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Original British Victorian Officer's Private Purchase Tranter .450 Revolver serial 54730 - circa 1878

Item Description

Original Item: Only One Available. Traditionally British Officers, all Gentlemen and from an affluent background, were expected to pay for their own sidearms, both revolver and Sword. Back in the 1600s and early 1700s The Colonel of the Regiment was often expected to provide ALL weapons and Uniforms for the entire Regiment. During Queen Victoria's "LITTLE WARS" after the Crimean Campaign, all over the empire like India, Canada and South Africa, the Private Purchase system was still in full force for Officers. This finally started to change with the 1890s with the Boer War.

Here is an excellent example, very possibly purchased by an Officer going overseas to one of the many parts of the empire where a military presence was needed. This is an up market example of Tranter's patent Revolver, with the supplier information engraved on the top of the barrel:


The Army & Navy Store Co-Operative Society Limited, to give the full title, was set by in 1871 by a group of army and naval officers who had decided they were paying too much for issue items, such as furniture, wine, firearms, and so forth. They decided to open up their own shop and buy in bulk, which allowed them to keep prices down. The company is still in business today near Victoria Bridge, one of London's great traditions. There is very little that they have not retailed at one time or another, and as officers in the Victorian period were expected to purchase their own firearms, they sold quite a few during that period.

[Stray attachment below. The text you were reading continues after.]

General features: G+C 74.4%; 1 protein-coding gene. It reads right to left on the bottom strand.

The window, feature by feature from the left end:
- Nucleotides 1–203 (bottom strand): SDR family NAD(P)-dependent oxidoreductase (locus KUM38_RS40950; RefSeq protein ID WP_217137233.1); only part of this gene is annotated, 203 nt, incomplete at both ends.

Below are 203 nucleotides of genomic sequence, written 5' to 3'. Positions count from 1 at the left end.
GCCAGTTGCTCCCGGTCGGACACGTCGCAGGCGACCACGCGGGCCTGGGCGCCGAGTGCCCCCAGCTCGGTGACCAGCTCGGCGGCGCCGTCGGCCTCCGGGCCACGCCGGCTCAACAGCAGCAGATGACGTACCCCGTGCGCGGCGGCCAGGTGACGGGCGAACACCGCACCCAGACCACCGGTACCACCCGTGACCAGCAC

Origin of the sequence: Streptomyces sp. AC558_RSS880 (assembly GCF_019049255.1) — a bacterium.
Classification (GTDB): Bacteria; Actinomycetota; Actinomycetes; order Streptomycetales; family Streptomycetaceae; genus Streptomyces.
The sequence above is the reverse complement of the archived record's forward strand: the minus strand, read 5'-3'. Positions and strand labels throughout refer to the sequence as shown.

This revolver was purchased there, probably around 1877-1878, just prior to the Zulu Wars in Africa. Where this actual revolver actually ended up we can only speculate. There were numerous other conflicts during the late 1870s and early 1880s.

William Tranter was a major Birmingham gun maker who made many private purchase weapons at his factory until his retirement in 1885.  The basic design of his revolvers was originally developed for cap and ball percussion, but was easily adapted for later Rimfire and Centerfire cartrdges.

As with all the revolvers made by Tranter, the left frame bears the patent markings and serial number:


The revolver has a great aged blue patina, mostly fade to gray, with no real pitting or serious rust to speak of. The cylinder and barrel show the correct proof marks, and the barrel is also marked 450 on the right side, indicating the .450 Boxer / Adams Cartridge. The walnut checkered wood grip shows very little wear. This version of the revolver did not come with a lanyard ring.

This is most certainly a very desirable and fine condition British Officer's Campaign Revolver. Six Shot with side gate access on the right hand side to the rear of the chamber for re-loading. The ejector works great, and is locked in place by the latch on the right side of the frame, which also holds in the axis pin. The hammer for some reason had the firing pin removed, and a small screw threaded into the tip. It could probably be replaced by a gunsmith if desired.

Fully working and ready to display!


Year of Manufacture: circa 1878
Caliber: .450 Adams / Boxer
Ammunition Type: Centerfire Cartridge
Overall Length: 10 inches
Barrel Length: 4 1/2 inches

Action: External Hammer Double/Single Action
Feed System: 6 Shot Revolver

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